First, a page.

Charlie & Stan
Told by an Idiot
York Theatre Royal
Listing details and ticket info...
As a theatrical outfit, Told by an Idiot is not overly concerned with historical accuracy. In Napoleon Disrobed, for example, the company imagined what would have happened if the great French general had not—as the history books claim—spent his final years on the island of St Helena, but had instead swapped identities with a lowly sailor and returned to Paris. Charlie & Stan, which played to packed houses back in 2021, also plays fast and loose with history. However, in this case, writer-director Paul Hunter’s typically zany comedy has some basis in biographical fact.
As icons of silent comedy, the names of Charlie Chaplin and Stan Laurel are often spoken in the same breath, along with those of Oliver Hardy (Laurel’s famously rotund partner), Harold Lloyd and Buster Keaton. What is less well known is that these two Englishmen performed in the same comedy troupe before they made it big in America, and even shared a cabin on their fateful voyage from Southampton to New York in 1910.
In Charlie & Stan, Hunter provides a kaleidoscopic view of the two comedians, offering flashbacks of their upbringings (Charlie had a grim Victorian childhood, with an ailing mother and drunken father) and flashforwards to their later years. In one particularly poignant sequence, an older version of Laurel (Jerone Marsh-Reid) goes to visit Chaplin (Danielle Bird) in his mansion, but is kept waiting by the latter’s officious butler. While this scene is highly speculative—like so much of the play—it makes psychological sense when one considers that Chaplin never mentioned Laurel in his autobiography.
Told by an Idiot has gained a deserved reputation for inspired silliness and comic invention. Every now and then, I find myself reminiscing about a wonderfully mad scene in Napoleon Disrobed where the eponymous military genius played tennis with a watermelon. Staged as a silent comedy, with piano accompaniment courtesy of Sara Alexander, Charlie & Stan is filled with exquisitely accomplished moments of slapstick. I imagine that your enjoyment of the production will depend on your fondness (or perhaps tolerance) for silent comedy—one thinks, for example, of Ian Hislop trying to bin Chaplin in Room 101—but, fortunately, I have considerable affection for these two funny men.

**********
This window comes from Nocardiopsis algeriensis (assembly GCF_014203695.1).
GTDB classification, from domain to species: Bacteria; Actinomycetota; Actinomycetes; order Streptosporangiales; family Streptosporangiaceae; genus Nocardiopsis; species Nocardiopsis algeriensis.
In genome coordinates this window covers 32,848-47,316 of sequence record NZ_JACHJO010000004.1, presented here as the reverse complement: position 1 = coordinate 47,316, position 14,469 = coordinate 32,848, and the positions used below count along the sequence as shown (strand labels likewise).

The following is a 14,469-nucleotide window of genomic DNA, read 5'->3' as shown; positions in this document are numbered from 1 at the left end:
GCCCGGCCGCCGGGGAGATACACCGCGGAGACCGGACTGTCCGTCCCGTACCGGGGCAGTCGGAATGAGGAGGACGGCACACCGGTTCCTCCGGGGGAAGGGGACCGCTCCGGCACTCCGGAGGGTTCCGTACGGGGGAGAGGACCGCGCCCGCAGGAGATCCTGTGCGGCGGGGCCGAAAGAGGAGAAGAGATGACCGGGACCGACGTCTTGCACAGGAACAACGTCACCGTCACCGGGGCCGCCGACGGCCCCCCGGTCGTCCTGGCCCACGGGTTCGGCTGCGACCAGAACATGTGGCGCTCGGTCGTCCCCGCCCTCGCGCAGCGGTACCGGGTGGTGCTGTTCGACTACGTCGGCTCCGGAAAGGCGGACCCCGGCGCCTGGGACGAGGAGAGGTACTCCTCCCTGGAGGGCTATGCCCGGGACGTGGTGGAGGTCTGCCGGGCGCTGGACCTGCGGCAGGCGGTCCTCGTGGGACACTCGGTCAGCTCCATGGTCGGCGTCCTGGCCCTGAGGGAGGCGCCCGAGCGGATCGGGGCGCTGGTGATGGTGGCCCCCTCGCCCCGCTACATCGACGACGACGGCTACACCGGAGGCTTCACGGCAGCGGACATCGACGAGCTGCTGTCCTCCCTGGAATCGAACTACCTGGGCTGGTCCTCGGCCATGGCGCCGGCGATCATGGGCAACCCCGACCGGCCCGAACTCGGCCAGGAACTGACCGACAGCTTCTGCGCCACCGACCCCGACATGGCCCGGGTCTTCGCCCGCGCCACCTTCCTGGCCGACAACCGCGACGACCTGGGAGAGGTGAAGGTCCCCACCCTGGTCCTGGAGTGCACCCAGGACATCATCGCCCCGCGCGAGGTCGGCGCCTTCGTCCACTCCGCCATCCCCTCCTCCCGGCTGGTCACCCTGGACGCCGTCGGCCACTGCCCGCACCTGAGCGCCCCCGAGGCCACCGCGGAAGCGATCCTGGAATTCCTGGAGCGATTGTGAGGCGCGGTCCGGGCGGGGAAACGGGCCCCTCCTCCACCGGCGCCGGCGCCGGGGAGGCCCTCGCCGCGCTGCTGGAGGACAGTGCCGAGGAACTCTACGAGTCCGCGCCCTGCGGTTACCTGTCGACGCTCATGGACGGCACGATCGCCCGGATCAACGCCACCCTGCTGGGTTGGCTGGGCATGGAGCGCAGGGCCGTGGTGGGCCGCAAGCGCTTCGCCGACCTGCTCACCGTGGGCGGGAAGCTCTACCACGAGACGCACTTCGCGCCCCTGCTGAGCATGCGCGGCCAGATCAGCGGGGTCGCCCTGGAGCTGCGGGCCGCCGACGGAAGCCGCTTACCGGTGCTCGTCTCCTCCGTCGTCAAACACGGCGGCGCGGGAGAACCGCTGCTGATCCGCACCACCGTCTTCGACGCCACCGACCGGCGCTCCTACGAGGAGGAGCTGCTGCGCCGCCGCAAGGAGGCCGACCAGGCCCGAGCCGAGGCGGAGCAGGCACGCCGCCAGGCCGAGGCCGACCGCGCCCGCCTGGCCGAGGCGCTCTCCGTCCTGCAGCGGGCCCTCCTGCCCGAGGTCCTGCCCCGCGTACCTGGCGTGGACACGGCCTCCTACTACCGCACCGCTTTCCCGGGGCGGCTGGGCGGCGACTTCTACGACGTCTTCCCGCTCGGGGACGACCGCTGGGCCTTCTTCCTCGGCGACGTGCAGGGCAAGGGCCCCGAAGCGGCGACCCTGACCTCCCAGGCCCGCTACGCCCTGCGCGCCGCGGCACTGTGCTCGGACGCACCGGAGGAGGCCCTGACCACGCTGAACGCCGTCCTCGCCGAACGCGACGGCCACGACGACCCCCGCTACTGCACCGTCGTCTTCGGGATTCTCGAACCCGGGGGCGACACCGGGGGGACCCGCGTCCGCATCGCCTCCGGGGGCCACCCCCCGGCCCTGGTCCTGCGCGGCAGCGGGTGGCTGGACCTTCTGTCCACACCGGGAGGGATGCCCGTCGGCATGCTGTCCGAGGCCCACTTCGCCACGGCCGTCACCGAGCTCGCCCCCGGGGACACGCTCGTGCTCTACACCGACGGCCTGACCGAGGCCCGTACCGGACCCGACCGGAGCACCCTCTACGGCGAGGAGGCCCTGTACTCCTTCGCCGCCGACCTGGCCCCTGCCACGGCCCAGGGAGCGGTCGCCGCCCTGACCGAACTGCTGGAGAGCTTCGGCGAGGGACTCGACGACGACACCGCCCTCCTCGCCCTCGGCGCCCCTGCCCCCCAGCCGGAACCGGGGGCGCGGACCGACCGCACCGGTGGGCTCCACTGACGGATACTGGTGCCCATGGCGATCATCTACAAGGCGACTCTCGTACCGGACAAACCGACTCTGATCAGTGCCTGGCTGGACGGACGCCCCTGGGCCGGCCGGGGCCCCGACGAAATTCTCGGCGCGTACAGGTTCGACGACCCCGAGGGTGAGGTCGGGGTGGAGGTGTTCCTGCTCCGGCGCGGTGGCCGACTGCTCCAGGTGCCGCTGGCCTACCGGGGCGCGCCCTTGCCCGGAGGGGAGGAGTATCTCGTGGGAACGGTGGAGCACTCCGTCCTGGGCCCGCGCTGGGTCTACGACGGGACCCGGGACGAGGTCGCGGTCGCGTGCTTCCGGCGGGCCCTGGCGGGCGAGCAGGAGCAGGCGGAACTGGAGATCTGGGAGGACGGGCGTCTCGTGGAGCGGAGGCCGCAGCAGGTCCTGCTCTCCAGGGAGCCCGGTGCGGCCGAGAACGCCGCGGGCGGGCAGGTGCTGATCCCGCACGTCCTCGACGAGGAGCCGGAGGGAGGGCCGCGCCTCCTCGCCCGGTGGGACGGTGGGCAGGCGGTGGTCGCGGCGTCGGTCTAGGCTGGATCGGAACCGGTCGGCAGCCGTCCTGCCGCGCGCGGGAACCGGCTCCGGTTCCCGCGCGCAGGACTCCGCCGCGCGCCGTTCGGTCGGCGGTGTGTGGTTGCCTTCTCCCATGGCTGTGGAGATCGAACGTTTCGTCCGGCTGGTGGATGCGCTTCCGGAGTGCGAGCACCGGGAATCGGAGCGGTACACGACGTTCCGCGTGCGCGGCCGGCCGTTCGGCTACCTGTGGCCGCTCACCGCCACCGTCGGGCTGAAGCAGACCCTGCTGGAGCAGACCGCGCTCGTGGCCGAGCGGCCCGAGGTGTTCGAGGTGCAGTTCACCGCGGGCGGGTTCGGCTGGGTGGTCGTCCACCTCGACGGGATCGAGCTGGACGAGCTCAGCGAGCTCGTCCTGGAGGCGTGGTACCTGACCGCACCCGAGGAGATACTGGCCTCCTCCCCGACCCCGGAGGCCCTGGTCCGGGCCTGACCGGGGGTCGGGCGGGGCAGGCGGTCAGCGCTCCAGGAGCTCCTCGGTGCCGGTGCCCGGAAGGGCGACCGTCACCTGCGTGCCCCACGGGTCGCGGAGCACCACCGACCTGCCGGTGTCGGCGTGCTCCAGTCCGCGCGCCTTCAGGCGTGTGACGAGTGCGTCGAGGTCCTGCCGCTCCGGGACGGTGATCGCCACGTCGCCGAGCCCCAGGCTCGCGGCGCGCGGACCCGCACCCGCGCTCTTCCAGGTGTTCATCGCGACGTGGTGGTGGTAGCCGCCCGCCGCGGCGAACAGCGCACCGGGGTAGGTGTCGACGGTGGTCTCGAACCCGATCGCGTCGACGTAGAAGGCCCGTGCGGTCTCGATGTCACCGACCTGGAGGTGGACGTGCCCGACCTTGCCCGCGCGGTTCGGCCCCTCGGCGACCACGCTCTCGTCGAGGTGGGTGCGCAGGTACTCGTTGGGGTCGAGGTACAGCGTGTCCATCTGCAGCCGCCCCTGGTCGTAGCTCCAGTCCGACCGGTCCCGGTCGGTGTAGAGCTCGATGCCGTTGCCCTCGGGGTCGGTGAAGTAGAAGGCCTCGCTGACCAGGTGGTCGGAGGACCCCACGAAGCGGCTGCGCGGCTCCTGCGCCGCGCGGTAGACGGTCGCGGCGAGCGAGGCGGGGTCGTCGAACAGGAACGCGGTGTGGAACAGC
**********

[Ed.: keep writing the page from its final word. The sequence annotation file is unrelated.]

On a more critical note, the narrative thread of the show does become somewhat tangled in the middle, meaning that I couldn’t fully appreciate one otherwise enjoyable sequence in which Chaplin accidentally killed a man and threw his body overboard. That being said, I found the episodic nature of the piece mostly enjoyable and easy to follow.
Danielle Bird and Jerone Marsh-Reid are delightful in the title roles, skilfully capturing their characters’ distinctive physical tics. Whereas Bird’s Chaplin is full of restless energy, Marsh-Reid’s Laurel is notably more restrained. The agility of the two performers is equalled by Sara Alexander and Nick Haverson, who wittily embody a range of supporting characters. In one beautifully observed sequence, Haverson transforms into Oliver Hardy by shoving a cushion up his shirt and applying a strip of tape to his upper lip. The props may be crude, but his facial expressions and delicate finger movements immediately convince the audience of his transformation.
The inventive, multi-tiered set, designed by Iona Curelea, provides a versatile space over which the performers can climb and perform various bits of athletic clowning, and Zoe Rahman’s musical score perfectly resembles the propulsive piano playing that was once used to complement silent comedies.
Charlie & Stan is an awful lot of fun, and a suitably affectionate tribute to a pair of brilliant comic performers. Charlie Chaplin and Stan Laurel never performed as a double act, but for 90 action-packed minutes we are allowed to imagine what might have been.
Reviewer: James Ballands